Lucille Horn had no recollection of what was possibly the most important period of her life.
How could she? She was just a few weeks old. But as a premature baby, the months following her birth were fraught.
“My father said I was so tiny he could hold me in his hand,” Horn told StoryCorps in 2015. “I think I was only about 2 pounds. I was too weak to survive.”
At the time of Horn’s birth, in the early 20th century, many hospitals lacked neonatal incubators. And while many doctors considered preemies a lost cause, one man was dedicated to saving their lives.
“[My father] said, ‘I’m taking her to the incubator in Coney Island,’” Horn said. “The doctor said, ‘There’s not a chance in hell that she’ll live.’ [My father] said, "But she’s alive now!" He hailed a taxi cab and took me to Dr. Couney’s exhibit, and that’s where I stayed for about six months.”
That man was Dr. Martin Couney, whom Dawn Raffel writes about in her new book, “The Strange Case of Dr. Couney: How a Mysterious European Showman Saved Thousands of American Babies.” And Dr. Couney’s methods were strange, even by today’s standards. He would take babies and put them in incubators that were on public display.
“People would pay a quarter to look at 2-pound babies in incubators right next door to the sword swallowers and the strippers at Coney Island and Atlantic City,” Raffel says.
While his methods were unconventional, charging people to gawk at these babies funded their care. And it seemed like Couney was the only one doing this work at the time. Raffel says hospitals didn’t just have the necessary incubators to keep preemies alive, and they were without other resources, too, like skilled nurses and breast milk.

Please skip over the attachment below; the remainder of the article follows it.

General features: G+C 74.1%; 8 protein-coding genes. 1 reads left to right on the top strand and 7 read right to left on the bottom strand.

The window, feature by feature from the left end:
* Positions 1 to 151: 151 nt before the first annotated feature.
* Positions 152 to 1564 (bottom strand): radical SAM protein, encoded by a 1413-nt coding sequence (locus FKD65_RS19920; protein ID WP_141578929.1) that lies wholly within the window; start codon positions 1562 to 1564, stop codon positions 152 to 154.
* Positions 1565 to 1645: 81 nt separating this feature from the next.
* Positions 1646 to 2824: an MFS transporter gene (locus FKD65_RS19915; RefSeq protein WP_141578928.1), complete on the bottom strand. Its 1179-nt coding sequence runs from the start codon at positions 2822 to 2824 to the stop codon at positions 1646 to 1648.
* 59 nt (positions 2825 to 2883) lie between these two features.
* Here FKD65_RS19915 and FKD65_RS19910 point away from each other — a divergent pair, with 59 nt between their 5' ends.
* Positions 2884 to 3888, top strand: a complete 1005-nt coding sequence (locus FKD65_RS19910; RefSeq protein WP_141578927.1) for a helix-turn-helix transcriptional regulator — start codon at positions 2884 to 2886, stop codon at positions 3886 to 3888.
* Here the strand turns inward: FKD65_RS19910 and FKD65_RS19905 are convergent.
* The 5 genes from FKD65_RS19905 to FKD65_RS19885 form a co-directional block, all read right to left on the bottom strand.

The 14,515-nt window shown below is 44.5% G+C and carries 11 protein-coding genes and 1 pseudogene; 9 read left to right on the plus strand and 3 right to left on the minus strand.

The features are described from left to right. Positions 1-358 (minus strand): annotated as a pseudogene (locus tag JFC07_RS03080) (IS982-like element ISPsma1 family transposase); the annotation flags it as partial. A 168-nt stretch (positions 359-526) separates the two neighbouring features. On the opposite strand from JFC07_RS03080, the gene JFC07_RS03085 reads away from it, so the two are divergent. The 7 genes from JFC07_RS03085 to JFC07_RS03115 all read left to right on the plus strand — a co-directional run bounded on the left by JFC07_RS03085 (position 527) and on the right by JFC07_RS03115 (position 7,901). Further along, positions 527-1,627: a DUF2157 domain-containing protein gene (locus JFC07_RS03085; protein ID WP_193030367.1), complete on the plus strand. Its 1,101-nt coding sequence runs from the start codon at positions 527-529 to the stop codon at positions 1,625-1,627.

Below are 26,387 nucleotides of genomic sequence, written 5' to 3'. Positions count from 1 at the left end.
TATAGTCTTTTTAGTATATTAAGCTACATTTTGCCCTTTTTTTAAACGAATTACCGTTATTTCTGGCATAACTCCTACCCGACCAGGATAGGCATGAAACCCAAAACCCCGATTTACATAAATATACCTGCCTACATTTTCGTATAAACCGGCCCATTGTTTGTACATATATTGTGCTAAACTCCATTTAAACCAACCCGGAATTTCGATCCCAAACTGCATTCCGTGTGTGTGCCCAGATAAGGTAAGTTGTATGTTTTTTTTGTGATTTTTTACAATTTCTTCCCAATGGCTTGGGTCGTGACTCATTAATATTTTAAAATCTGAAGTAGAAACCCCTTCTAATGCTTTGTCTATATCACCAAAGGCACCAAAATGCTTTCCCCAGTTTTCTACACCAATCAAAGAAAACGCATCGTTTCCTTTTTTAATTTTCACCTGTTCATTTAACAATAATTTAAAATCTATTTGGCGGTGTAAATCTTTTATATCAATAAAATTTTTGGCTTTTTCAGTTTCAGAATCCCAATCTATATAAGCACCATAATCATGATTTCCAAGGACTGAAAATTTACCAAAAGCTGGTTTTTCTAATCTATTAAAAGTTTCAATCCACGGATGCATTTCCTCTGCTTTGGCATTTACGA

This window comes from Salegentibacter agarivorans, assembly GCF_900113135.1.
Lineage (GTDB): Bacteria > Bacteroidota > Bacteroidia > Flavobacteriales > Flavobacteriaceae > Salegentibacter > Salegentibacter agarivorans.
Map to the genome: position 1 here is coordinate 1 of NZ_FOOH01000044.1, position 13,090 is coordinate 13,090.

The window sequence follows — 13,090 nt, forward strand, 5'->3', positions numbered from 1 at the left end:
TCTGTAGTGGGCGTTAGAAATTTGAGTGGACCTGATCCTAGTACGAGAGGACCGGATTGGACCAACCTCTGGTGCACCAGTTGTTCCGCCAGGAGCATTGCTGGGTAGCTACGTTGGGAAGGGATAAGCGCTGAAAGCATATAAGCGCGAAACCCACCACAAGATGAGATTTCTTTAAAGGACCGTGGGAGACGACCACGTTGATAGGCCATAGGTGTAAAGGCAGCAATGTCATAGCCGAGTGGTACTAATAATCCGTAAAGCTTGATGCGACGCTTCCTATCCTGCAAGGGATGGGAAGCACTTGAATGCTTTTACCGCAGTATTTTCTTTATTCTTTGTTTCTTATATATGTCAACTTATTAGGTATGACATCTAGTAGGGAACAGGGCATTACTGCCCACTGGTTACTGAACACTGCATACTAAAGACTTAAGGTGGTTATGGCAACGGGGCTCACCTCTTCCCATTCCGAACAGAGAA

Raffel also says that Americans, at the time, viewed premature babies as a social burden. Medical journals referred to them as “weaklings.” Doctors considered them a lost cause. Not Couney.
“He was always saying that he was trying to make propaganda for preemies,” Raffel says. “He wasn’t just trying to convince the medical establishment. He wanted the public to see and understand that these children could be saved.”
Couney himself had an unusual backstory. His birth name was Michael Cohn. And despite his title, he wasn’t actually a doctor. Indeed, Raffel says that it was probably a self-appointed title to give his work more authority. And she points out: Who was going to fact-check him?
“He could get away with this because there was no internet, no long-distance phone calls. He was sort of a reporter’s dream. If you’re a features reporter on a deadline, you’re just going to write down what he said.”
Plus, people were seeing results. No official records survive, but there are estimates that Couney saved the lives of more than 7,000 premature babies. And Raffel says that he stayed in children’s lives, even after they left the incubator. He would get invited to the weddings and high school graduations of his survivors.
Lucille Horn remembers going to visit one of Couney’s incubator shows long after she was one of his display babies. She was living proof that his life’s work wasn’t in vain.
“I went over and introduced myself to him,” Horn said. “And there was a man over at one of the incubators looking at his baby. Dr. Couney went over to him and tapped him on the shoulder and said, ‘Look at this young lady. This is one of our babies. And that’s how your baby is going to grow up.’”